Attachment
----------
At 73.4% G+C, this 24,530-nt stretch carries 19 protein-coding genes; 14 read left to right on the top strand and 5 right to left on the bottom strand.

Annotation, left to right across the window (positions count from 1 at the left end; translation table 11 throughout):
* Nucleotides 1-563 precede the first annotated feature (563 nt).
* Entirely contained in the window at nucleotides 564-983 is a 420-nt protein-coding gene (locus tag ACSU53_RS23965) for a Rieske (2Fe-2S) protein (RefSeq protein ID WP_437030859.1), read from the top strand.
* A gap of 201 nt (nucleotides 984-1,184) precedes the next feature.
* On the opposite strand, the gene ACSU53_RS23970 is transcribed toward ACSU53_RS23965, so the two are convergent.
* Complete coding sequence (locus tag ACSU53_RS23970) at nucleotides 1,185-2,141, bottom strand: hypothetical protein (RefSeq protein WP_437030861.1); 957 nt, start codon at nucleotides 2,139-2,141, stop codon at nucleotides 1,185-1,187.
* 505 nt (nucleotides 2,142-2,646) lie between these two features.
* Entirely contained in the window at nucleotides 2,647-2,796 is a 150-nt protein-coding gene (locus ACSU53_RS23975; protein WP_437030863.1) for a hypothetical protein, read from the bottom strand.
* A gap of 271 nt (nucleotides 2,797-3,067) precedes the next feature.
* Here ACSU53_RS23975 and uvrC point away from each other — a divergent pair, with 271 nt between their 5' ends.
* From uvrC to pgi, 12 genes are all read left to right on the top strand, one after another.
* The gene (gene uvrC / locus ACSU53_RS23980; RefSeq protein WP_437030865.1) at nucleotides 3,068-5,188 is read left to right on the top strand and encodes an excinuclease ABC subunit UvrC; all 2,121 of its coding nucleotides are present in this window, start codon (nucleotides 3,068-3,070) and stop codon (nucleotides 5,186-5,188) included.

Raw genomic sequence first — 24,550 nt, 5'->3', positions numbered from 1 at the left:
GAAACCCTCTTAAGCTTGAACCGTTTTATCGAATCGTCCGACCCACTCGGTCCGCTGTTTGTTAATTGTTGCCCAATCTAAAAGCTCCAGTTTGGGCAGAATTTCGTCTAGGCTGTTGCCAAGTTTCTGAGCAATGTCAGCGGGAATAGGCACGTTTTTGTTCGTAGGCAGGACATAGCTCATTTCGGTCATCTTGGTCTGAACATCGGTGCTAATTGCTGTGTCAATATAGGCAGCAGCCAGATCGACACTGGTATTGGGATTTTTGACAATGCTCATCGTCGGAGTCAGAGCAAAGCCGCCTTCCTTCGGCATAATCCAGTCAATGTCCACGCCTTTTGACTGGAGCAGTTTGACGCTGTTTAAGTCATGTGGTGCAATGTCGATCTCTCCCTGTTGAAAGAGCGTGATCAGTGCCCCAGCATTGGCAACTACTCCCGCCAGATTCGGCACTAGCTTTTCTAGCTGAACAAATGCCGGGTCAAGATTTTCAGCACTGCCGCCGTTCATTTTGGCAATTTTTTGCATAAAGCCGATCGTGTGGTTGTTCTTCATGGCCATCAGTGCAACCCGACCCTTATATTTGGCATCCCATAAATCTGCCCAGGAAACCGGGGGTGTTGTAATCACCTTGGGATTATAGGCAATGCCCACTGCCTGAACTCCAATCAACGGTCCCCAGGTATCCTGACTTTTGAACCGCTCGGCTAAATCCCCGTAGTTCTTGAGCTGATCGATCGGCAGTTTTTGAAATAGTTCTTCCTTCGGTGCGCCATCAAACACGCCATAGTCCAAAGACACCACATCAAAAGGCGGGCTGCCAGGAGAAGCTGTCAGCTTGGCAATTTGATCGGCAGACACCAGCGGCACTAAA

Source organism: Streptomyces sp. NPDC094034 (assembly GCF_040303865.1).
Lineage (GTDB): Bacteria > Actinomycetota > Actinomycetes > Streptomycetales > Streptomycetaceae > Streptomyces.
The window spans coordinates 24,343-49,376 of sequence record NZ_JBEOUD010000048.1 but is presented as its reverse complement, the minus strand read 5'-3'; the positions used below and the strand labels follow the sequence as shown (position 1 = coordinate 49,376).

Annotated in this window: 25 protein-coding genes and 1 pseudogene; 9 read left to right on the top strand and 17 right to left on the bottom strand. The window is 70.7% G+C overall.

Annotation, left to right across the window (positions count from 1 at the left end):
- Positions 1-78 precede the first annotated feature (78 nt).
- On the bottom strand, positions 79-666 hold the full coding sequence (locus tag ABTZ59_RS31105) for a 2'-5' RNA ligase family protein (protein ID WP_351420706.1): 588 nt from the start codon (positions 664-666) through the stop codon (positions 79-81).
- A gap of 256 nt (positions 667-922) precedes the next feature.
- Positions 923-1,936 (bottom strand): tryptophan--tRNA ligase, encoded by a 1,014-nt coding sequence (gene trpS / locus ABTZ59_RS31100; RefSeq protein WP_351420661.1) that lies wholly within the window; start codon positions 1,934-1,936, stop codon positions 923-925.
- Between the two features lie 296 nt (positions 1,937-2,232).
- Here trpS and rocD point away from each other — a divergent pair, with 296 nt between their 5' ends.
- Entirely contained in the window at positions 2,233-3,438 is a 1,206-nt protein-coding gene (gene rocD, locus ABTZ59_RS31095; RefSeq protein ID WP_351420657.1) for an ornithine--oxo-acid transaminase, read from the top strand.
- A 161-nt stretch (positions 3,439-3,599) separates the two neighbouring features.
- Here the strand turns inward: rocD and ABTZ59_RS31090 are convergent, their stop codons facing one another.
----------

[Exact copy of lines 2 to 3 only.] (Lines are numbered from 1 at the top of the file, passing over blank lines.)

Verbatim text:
Annotation, left to right across the window (positions count from 1 at the left end; translation table 11 throughout):
* Nucleotides 1-563 precede the first annotated feature (563 nt).